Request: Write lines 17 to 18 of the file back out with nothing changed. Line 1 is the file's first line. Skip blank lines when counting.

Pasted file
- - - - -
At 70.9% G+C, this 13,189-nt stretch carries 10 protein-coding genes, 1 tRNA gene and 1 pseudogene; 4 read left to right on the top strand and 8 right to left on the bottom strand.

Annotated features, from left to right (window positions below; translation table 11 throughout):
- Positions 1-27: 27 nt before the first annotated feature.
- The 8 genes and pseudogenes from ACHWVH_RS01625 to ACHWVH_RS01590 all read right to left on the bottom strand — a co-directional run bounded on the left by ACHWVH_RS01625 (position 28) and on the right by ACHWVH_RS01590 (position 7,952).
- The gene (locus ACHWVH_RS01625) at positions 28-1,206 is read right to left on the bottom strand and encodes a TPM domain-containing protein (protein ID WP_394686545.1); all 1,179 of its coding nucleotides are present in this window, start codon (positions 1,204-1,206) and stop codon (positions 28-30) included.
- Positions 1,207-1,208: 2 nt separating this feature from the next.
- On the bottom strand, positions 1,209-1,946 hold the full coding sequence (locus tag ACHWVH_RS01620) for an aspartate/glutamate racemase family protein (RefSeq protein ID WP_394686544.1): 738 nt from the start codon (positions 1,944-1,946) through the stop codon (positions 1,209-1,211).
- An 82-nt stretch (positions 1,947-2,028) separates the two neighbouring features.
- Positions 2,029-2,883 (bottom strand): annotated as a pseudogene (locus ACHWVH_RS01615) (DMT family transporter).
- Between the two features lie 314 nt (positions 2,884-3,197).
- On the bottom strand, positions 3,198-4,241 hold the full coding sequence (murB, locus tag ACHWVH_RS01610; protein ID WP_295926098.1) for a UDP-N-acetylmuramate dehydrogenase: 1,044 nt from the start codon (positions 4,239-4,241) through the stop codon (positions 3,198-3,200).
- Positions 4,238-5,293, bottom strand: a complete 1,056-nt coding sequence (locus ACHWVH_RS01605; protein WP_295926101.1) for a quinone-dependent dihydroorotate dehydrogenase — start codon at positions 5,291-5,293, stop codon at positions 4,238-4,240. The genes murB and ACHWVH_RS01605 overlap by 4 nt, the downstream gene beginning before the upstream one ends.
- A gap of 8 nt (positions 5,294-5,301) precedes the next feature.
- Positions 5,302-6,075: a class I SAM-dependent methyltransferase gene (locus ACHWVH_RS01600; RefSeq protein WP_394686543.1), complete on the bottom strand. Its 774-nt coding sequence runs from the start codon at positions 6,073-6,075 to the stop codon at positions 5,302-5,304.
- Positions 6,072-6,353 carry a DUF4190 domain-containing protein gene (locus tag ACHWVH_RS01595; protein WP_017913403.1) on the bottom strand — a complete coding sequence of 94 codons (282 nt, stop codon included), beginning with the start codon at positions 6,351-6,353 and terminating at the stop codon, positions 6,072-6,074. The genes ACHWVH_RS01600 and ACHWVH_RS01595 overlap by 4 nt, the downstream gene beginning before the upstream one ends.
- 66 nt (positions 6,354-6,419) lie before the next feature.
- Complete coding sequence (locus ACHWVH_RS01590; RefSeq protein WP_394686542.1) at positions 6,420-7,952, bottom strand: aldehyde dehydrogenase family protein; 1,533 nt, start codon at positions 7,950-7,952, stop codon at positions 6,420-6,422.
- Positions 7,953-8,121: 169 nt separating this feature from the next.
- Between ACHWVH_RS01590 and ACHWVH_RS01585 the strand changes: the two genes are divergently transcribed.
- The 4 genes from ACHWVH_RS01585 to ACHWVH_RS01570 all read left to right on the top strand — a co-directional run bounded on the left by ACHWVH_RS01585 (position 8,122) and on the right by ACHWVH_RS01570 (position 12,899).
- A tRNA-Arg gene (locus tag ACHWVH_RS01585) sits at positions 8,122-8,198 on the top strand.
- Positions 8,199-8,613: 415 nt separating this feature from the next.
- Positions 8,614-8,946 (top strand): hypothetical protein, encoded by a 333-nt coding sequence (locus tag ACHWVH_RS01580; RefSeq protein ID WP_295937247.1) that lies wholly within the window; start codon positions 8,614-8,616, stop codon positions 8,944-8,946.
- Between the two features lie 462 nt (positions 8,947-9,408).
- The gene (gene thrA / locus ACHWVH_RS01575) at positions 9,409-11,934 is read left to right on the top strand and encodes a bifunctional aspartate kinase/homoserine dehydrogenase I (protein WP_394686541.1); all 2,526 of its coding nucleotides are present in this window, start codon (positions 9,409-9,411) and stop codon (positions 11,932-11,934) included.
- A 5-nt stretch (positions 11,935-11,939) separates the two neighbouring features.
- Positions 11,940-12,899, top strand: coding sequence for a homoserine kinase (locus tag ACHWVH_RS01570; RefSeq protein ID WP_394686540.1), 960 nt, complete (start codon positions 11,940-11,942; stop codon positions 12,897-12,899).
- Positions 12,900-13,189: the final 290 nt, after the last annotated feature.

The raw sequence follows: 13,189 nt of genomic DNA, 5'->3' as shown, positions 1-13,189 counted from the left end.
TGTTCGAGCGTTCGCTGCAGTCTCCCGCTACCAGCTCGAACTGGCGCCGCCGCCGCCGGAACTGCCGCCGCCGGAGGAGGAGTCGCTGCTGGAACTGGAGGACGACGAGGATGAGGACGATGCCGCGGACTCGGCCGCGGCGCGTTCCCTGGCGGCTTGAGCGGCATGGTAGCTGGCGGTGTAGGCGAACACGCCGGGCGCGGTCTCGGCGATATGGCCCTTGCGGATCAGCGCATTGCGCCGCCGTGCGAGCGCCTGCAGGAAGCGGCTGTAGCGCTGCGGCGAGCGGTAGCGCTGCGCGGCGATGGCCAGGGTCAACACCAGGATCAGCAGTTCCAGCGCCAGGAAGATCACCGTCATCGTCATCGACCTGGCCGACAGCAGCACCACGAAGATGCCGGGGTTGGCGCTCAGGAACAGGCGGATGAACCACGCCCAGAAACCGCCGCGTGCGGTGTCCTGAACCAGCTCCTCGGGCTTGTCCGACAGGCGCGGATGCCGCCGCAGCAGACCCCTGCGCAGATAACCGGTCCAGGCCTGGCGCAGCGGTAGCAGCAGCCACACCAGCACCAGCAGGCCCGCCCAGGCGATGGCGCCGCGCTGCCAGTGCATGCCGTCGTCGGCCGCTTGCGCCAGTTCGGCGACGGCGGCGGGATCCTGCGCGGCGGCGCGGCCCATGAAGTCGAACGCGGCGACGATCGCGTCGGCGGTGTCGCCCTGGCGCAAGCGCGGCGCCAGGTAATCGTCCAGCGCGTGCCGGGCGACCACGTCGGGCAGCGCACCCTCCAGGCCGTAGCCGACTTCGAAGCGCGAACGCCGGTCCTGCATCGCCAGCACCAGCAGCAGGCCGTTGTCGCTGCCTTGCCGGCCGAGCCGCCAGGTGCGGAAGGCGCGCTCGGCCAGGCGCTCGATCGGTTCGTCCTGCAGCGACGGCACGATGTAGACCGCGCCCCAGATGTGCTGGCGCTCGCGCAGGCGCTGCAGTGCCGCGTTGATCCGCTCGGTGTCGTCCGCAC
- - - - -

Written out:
- Complete coding sequence (locus ACHWVH_RS01590; RefSeq protein WP_394686542.1) at positions 6,420-7,952, bottom strand: aldehyde dehydrogenase family protein; 1,533 nt, start codon at positions 7,950-7,952, stop codon at positions 6,420-6,422.
- Positions 7,953-8,121: 169 nt separating this feature from the next.